Earlier this week, the Evening Standard featured an article on the new, “improved” Circle Line. If you remember, back in December the Circle Line changed its shape to become a loop or spiral (I’ve also read it being described as a “snail”), starting its service at Hammersmith, joining the old Circle Line route at Edgware Road station, and then doing one complete circle to terminate there as well.
The Evening Standard had a painful article a few days ago on Edgware Road Underground station. Painful because it’s very, very true.
Edgware Road station is outside the Borough of Kensington & Chelsea, but likely to be frequented by anyone travelling to or from it. On the Circle, District and Hammersmith & City lines, it’s an above-ground station with four windswept (and usually rainy) platforms that try and sort out the mess of these three Underground lines all joining together and vying for the same platforms. (It’s not to be confused by the nearby station of the same name that’s only on the Bakerloo line.)
I travel through this Underground station twice a day, five days a week as I go to and from work. Sometimes I’m unlucky enough to have to use it even more often, depending on my weekend plans. I also used to pass through the same station for two of more three years at university, as I travelled from Kensington to my university in Clerkenwell. Basically, it feels like I’ve spent half of this decade at this station.
Recently, the Circle Line underwent an extension. No longer a circle, it’s no more of a spiral as Circle Line trains start at Edgware Road, travel anti-clockwise round the normal route, reach Edgware Road again and then go onto the Hammersmith. The reasoning behind this is to make the Line more reliable with more frequent services. The Standard article says the new extension makes the line look a bit like a snail – I suppose it does, if it’s snail that’s trying to bury his head into the ground because he’s lost the will to live, as a result of having to interchange at Edgware Road.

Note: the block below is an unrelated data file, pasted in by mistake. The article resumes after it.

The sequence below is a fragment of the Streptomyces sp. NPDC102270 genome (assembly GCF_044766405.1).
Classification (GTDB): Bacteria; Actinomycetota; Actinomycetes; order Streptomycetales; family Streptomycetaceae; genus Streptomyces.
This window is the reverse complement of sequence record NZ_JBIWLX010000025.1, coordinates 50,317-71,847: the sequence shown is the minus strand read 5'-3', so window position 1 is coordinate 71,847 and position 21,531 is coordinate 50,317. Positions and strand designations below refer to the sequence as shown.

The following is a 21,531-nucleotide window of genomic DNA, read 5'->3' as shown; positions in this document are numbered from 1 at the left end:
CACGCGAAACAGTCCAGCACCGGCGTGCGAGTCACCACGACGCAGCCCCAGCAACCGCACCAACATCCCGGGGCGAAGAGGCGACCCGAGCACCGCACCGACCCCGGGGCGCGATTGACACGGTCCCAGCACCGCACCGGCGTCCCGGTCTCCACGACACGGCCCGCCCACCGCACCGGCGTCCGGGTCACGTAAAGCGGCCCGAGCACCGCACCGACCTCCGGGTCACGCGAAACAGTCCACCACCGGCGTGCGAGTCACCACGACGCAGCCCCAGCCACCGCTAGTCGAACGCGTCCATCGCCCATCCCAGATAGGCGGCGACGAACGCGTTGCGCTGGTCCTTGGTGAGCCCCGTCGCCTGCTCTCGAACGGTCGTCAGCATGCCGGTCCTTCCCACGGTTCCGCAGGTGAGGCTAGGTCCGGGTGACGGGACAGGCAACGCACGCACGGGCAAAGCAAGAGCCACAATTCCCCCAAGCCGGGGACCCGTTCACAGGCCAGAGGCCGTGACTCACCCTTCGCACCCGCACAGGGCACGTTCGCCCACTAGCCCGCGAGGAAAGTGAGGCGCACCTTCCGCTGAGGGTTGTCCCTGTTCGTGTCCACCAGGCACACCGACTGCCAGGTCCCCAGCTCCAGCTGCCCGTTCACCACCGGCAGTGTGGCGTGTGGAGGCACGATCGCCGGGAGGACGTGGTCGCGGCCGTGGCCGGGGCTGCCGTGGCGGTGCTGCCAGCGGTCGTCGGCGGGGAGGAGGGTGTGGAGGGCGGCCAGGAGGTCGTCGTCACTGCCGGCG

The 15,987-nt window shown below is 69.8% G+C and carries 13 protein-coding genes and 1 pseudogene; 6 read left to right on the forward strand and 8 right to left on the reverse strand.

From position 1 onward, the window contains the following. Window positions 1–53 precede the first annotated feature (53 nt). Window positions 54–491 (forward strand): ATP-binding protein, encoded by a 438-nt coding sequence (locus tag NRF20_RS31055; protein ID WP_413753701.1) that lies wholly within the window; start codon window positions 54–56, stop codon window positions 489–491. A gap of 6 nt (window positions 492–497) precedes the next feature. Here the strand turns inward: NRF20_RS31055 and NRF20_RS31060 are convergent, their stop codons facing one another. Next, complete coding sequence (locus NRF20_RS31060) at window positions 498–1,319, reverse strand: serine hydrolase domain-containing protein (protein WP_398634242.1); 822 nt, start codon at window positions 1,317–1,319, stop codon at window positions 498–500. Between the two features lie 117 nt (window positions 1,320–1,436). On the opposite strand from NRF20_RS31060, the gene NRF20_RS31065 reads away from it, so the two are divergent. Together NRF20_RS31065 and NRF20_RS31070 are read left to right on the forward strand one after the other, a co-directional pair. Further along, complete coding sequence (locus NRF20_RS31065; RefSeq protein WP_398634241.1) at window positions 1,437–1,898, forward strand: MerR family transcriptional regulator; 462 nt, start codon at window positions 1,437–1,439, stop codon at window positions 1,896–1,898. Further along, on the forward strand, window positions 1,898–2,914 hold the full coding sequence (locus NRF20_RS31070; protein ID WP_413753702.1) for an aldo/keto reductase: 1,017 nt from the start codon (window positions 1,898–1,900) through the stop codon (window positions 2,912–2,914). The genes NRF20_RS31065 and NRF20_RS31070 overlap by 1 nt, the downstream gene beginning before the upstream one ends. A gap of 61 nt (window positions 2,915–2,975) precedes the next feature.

The problem with the station is that it seems to totally work against any passengers travelling through it. If, like me, you need to travel from High Street Kensington or Notting Hill, you will have to change trains at Edgware Road now. Sometimes it’s a cross platform walk, other times you have to race up (along with crowds of other passengers) the stairs to get to platform one – trying to avoid the stationary passengers who stand around wondering why the train “Terminates Here” and where they’re supposed to go now.
Once you’ve nearly reached platform one there is, however, a high chance that you’ll hear the chimes of the doors of the train closing and then the train pulling away. Leaving you breathless from your madcap, death-defying run, and having to wait for the next train.
The reverse journey has more fun and games. As you pull into Edgware Road, you may well see two (TWO!) trains waiting there, a District and a Circle Line for your onward journey. You’re spoilt for choice! But that’s the problem -which train will depart first? At that point, ladies and gentlemen, is where you must summon your powers of prediction, as well as gearing up your fitness levels as you make a sprint up, over and down the stairs on the other side…before you then sprint back to the train you were on because you’ve figured out that it’s going to be departing first, after all.
Still, never a dull moment – eh?
Article: Edgware Road: The interchange from hell (22nd December 2009, The Evening Standard)